Category: Aviation

Latest COVID-19 update to all aviation workers

Dear E tū Aviation members,

The International Air Transport Association (IATA) is reassuring people it is safe to fly and is encouraging people to carry on doing so. 

E tū has now escalated our response beyond the initial focus on health and safety to address the wider economic impacts of a prolonged disruption to aviation schedules and aviation work.

If you or your workplace leaders not getting accurate answers from your employer about your safety and health concerns or about the business effects in your workplace please let the union organisers know and they can assist you to set up meetings with your managers and help obtain the information you require.

Financial Effects
While the financial disruptions are already being felt (particularly by part-time workers) this disruption will be temporary and it will eventually end. Unfortunately at present no one knows how long the disruptions will last and what the wider economic effects might be.

Some employers are already encouraging staff to take leave and offering unpaid leave options as a preliminary way to deal with the lack of available work. It is expected some employers will seek temporary dispensation to alter work hours or pay rates but a temporary decrease in profitability does not automatically mean workers should give up terms and conditions.  If, however, jobs are at genuine risk or an employer cannot sustain the business through this period then the union will be open to discuss the matter with employers and assess any temporary solutions proposed. 

Rest assured any request to negotiate temporary changes to employment agreements will be assessed on a case by case basis after taking guidance from the affected members. E tū members want to raise standards in aviation not decrease them. We will not tolerate employers who try to take advantage of the outbreak to undermine working conditions.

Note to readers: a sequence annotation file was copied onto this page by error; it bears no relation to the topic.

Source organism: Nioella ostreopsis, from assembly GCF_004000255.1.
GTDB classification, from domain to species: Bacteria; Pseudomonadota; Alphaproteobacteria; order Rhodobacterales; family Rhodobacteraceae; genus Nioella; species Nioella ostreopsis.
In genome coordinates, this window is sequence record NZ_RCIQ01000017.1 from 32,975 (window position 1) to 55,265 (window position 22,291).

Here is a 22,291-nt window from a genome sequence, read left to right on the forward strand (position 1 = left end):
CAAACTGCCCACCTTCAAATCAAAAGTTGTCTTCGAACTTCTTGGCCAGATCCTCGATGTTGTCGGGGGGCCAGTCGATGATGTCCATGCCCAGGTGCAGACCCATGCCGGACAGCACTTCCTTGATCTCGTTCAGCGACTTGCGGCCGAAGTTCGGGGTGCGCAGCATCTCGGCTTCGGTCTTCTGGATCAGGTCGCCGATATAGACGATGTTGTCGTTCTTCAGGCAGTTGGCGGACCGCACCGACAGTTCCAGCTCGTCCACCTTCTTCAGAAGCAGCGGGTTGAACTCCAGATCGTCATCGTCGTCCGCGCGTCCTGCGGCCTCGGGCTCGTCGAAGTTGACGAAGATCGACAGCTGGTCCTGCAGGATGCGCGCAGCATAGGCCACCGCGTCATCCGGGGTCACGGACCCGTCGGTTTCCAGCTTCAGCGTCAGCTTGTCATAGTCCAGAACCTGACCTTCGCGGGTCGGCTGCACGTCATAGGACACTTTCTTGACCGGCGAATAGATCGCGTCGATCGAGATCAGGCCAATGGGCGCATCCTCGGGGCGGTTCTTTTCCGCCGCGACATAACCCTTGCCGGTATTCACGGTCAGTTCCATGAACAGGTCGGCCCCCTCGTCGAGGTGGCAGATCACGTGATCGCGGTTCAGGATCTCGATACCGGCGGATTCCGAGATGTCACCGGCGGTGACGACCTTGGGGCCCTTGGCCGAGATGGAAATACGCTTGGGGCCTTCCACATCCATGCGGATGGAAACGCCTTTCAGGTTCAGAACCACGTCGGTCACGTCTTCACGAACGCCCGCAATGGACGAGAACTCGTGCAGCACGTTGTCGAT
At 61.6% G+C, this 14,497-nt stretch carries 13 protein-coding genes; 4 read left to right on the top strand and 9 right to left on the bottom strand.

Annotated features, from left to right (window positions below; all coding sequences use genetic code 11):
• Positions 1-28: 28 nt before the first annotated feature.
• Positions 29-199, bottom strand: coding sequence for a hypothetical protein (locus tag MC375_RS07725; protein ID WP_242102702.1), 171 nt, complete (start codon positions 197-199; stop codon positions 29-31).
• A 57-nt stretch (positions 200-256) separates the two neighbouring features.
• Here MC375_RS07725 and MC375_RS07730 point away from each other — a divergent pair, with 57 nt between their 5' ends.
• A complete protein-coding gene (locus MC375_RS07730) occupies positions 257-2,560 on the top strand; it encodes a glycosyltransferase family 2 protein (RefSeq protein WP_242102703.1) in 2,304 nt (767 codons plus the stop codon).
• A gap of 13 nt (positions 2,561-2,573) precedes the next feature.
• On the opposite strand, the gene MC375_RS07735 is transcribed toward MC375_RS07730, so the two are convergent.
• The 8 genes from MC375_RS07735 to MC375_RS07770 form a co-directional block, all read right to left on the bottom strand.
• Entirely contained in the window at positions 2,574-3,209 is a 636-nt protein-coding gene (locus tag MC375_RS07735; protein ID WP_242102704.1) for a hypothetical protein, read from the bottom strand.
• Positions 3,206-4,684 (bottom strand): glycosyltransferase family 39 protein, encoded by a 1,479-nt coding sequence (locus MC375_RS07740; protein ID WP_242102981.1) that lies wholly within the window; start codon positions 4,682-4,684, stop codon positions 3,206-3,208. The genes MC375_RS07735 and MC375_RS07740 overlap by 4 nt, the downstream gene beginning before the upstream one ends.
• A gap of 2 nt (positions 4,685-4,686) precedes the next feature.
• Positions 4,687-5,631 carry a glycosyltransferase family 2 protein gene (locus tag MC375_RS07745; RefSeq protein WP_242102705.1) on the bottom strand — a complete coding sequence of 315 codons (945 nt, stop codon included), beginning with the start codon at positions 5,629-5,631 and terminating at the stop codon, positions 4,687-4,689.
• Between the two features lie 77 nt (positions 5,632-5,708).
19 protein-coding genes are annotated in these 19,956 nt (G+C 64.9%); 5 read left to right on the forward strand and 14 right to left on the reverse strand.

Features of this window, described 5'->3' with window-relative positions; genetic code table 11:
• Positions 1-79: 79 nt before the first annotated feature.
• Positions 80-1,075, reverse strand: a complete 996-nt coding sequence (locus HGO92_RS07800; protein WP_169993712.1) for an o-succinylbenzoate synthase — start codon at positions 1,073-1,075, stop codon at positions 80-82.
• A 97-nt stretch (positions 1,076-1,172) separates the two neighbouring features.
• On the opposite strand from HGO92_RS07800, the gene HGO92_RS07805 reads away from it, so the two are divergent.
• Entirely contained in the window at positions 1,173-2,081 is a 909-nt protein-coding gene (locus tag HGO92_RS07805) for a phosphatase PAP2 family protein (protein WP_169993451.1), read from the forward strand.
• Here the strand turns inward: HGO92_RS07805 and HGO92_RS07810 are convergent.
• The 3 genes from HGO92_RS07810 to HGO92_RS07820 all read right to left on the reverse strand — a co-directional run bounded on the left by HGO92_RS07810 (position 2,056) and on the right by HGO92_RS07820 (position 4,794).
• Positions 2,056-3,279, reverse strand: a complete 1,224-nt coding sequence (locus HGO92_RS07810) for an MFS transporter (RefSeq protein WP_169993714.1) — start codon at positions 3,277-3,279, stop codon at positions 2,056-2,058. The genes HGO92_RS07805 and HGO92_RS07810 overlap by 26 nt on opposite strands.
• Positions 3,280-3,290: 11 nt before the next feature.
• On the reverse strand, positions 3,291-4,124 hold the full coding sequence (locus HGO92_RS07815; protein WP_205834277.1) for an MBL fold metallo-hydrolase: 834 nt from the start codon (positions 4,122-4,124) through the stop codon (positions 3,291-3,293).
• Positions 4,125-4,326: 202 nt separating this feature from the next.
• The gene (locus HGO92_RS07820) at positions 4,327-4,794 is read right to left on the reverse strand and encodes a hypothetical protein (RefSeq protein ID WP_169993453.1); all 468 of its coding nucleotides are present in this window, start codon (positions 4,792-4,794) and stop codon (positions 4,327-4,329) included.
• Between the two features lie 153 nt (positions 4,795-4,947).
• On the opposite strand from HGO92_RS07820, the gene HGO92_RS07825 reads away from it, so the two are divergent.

Safe Travel
As someone in the industry you can reassure friends and family that flying and air travel is not the problem. The closure of air travel routes is about containment and border safety. It is stopping the spread of infected people to other countries. It is not because flying itself is a risk.

People are not becoming infected because they flew on a plane. They are becoming infected through close contact with a person displaying symptoms. Close contact with an infected and symptomatic person may make a person sick but being on board an aircraft or walking through an airport is not enough. Casual contact with people in public places is not the main source of risk.

At the recent IATA conference in Singapore, Dr David Powell, IATA’s Medical Advisor stated:

“To date, there’s no real evidence of transmission from one passenger to another passenger, despite the fact we know there are instances where people have flown and traveled even when already sick with a fever.

“Most of this outbreak has been driven by close contact with people that are significantly sick and by close contact, in the most cases there actually has been household contact or healthcare worker contact.

“So whilst all of us have seen media reports at the exceptions to that rule, amongst those 90,000 people [infected worldwide], really most of them have been truly close, in other words up close and personal with people unwell at the time”.

Key Points
The following are some key things to keep in mind as the situation develops: 

  • Do not believe everything you read in the media or hear from a friend /co-worker about the virus or the economic effects. Instead take necessary and sensible safety precautions as advised by medical authorities.
  • Seek out reliable evidence-based sources of information.
  • Make use the Ministry of Health website on COVID-19
  • NOTE: We have contacted the Ministry of Health to press for better and more up to date aviation specific information. Their current advice for ‘airline workers’ (dated 5 Feb) is out of date and was written specifically about flights from mainland China at that time. 
  • Remain aware of the difference between the risks involved in ‘close contact’ and ‘casual contact’ and between an ‘infected person displaying symptoms’ and an ‘infected person who is asymptomatic’. Medical advice is that unless you are in close contact with someone who is displaying symptoms you are unlikely to be at risk. Practice good hand hygiene and encourage those around you to do the same.